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If you’ve paid attention to the ongoing feud between Apple and Google in recent years, you might think that the conflict is the result of Google’s decision to create a competitor to the iPhone after working in tandem with Apple to create the iconic device. And you’d be forgiven for thinking that.

But according to some emails sent by Google’s Sergey Brin back in 2005 that recently surfaced during a class-action lawsuit over the do-not-hire policies of the two companies (among others), that may not be the case. This “thermonuclear war,” as Steve Jobs put it, was a long time coming. Android was just the last straw.

screen shot 2014-03-23 at 9.52.01 amIn one of those emails (above), Brin mentions that “[Jobs] said ‘if you hire a single one of these [Safari engineers] that means war’.” It’s no secret that Jobs often became irate when products failed to meet expectations, but here we see an example of the Apple co-founder ready to declare war on what was, at the time, a friendly company.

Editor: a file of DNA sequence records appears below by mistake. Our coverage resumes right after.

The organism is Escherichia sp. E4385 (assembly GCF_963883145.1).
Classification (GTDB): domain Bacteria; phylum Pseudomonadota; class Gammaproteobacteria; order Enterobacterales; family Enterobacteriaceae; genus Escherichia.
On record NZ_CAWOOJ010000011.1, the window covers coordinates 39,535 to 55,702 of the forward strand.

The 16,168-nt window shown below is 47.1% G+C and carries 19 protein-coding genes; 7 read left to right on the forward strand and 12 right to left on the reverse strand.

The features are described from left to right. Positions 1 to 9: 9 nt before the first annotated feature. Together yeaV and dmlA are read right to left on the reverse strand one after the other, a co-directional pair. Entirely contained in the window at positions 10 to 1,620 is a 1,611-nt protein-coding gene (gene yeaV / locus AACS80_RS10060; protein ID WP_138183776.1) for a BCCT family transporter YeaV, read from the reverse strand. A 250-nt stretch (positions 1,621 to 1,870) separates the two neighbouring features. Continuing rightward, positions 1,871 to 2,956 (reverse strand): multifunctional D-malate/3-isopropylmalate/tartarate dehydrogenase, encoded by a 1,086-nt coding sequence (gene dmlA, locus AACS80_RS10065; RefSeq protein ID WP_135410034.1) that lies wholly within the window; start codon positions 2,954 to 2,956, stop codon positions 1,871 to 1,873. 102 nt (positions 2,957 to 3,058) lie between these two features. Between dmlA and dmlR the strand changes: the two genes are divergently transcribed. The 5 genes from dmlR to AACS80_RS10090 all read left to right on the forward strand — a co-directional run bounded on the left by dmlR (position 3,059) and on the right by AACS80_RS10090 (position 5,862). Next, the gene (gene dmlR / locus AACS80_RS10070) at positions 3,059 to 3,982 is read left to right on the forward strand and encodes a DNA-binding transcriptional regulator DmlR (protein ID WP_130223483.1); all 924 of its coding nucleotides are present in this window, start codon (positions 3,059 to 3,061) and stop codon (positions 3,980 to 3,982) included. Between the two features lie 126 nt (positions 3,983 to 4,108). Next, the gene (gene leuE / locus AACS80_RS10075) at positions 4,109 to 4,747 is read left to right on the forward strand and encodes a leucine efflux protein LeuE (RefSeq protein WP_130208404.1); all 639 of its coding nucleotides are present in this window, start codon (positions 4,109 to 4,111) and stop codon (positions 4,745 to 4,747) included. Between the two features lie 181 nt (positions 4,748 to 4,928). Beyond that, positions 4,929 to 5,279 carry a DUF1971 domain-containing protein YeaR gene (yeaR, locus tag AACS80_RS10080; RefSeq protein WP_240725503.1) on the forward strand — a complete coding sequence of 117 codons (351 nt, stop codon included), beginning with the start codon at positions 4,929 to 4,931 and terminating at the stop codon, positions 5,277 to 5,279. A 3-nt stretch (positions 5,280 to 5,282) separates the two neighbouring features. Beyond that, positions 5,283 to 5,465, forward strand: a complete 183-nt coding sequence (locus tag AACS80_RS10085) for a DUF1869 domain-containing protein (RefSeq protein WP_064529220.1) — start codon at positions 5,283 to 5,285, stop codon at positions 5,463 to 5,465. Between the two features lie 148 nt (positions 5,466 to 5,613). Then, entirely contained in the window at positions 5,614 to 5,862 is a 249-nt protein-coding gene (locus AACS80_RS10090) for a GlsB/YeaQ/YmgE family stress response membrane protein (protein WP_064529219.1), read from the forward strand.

The reason? According to another email sent by Brin, Google’s talent acquisition team had contacted a single Apple employee with experience building browsers, apparently to help work on the Chrome project. Jobs accused Google of intentionally poaching members of the Safari team, and the rest is spelled out in Google’s internal emails.

The two companies settled on a “hands-off” hiring policy, which disallowed one company from trying to lure away the other’s employees for higher salaries. This type of agreement wasn’t uncommon among the big players in the technology industry, as noted in a memo that was released alongside the emails.

The damage had been done, however. Two years later Apple would unveil the iPhone, and just one year after that Google would go public with its own competitor. Jobs decided enough was enough, and a rivalry was born.

Oh, and those do-not-hire agreements? Employees of the companies with such arrangements were not as easily placated as their bosses, arguing that because they could no longer receive offers from competitors, they didn’t have the power to bargain with their own employers for higher salaries or pursue more money elsewhere.

After a lawsuit by the Department of Justice settled out of court, employees of the companies involved—including Apple and Google—filed a class-action lawsuit which is still underway.

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21 Responses to “Non-poaching emails show Jobs was warring with Google long before iPhone was launched”